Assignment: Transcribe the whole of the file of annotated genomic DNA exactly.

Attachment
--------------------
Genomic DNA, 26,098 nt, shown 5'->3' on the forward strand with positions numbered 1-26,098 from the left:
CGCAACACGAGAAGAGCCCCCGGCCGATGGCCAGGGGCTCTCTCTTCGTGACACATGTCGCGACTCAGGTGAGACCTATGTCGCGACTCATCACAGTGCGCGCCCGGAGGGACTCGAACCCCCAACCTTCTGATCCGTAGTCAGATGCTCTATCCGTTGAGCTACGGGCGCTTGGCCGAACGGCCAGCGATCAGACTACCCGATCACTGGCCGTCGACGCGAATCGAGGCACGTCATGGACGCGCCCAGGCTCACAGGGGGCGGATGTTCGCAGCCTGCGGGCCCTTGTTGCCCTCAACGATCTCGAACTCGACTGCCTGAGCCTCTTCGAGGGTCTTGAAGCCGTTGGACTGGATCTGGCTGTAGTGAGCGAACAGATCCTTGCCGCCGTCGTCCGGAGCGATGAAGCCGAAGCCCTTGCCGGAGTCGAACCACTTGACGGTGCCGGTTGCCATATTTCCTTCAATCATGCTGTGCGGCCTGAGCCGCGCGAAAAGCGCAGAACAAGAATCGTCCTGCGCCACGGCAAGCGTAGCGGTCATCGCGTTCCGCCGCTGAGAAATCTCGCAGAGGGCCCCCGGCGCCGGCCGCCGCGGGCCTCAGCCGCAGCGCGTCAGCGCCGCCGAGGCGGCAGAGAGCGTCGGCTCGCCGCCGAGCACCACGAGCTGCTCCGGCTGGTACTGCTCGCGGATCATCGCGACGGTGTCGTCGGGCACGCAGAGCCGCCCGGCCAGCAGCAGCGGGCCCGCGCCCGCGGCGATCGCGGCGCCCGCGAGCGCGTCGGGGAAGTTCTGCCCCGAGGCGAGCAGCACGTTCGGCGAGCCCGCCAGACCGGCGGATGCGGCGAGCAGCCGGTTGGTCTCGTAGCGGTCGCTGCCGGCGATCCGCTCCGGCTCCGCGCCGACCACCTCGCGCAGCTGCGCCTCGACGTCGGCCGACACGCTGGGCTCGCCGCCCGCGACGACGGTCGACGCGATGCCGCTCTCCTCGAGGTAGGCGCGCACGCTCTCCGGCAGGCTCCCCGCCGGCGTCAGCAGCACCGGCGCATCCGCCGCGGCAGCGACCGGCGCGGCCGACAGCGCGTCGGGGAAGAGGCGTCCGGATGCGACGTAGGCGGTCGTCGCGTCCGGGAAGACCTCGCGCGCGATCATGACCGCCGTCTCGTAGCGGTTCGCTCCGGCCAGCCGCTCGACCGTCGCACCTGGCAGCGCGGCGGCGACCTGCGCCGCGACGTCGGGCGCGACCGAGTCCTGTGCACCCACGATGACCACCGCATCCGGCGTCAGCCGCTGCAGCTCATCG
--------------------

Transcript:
Genomic DNA, 26,098 nt, shown 5'->3' on the forward strand with positions numbered 1-26,098 from the left:
CGCAACACGAGAAGAGCCCCCGGCCGATGGCCAGGGGCTCTCTCTTCGTGACACATGTCGCGACTCAGGTGAGACCTATGTCGCGACTCATCACAGTGCGCGCCCGGAGGGACTCGAACCCCCAACCTTCTGATCCGTAGTCAGATGCTCTATCCGTTGAGCTACGGGCGCTTGGCCGAACGGCCAGCGATCAGACTACCCGATCACTGGCCGTCGACGCGAATCGAGGCACGTCATGGACGCGCCCAGGCTCACAGGGGGCGGATGTTCGCAGCCTGCGGGCCCTTGTTGCCCTCAACGATCTCGAACTCGACTGCCTGAGCCTCTTCGAGGGTCTTGAAGCCGTTGGACTGGATCTGGCTGTAGTGAGCGAACAGATCCTTGCCGCCGTCGTCCGGAGCGATGAAGCCGAAGCCCTTGCCGGAGTCGAACCACTTGACGGTGCCGGTTGCCATATTTCCTTCAATCATGCTGTGCGGCCTGAGCCGCGCGAAAAGCGCAGAACAAGAATCGTCCTGCGCCACGGCAAGCGTAGCGGTCATCGCGTTCCGCCGCTGAGAAATCTCGCAGAGGGCCCCCGGCGCCGGCCGCCGCGGGCCTCAGCCGCAGCGCGTCAGCGCCGCCGAGGCGGCAGAGAGCGTCGGCTCGCCGCCGAGCACCACGAGCTGCTCCGGCTGGTACTGCTCGCGGATCATCGCGACGGTGTCGTCGGGCACGCAGAGCCGCCCGGCCAGCAGCAGCGGGCCCGCGCCCGCGGCGATCGCGGCGCCCGCGAGCGCGTCGGGGAAGTTCTGCCCCGAGGCGAGCAGCACGTTCGGCGAGCCCGCCAGACCGGCGGATGCGGCGAGCAGCCGGTTGGTCTCGTAGCGGTCGCTGCCGGCGATCCGCTCCGGCTCCGCGCCGACCACCTCGCGCAGCTGCGCCTCGACGTCGGCCGACACGCTGGGCTCGCCGCCCGCGACGACGGTCGACGCGATGCCGCTCTCCTCGAGGTAGGCGCGCACGCTCTCCGGCAGGCTCCCCGCCGGCGTCAGCAGCACCGGCGCATCCGCCGCGGCAGCGACCGGCGCGGCCGACAGCGCGTCGGGGAAGAGGCGTCCGGATGCGACGTAGGCGGTCGTCGCGTCCGGGAAGACCTCGCGCGCGATCATGACCGCCGTCTCGTAGCGGTTCGCTCCGGCCAGCCGCTCGACCGTCGCACCTGGCAGCGCGGCGGCGACCTGCGCCGCGACGTCGGGCGCGACCGAGTCCTGTGCACCCACGATGACCACCGCATCCGGCGTCAGCCGCTGCAGCTCATCG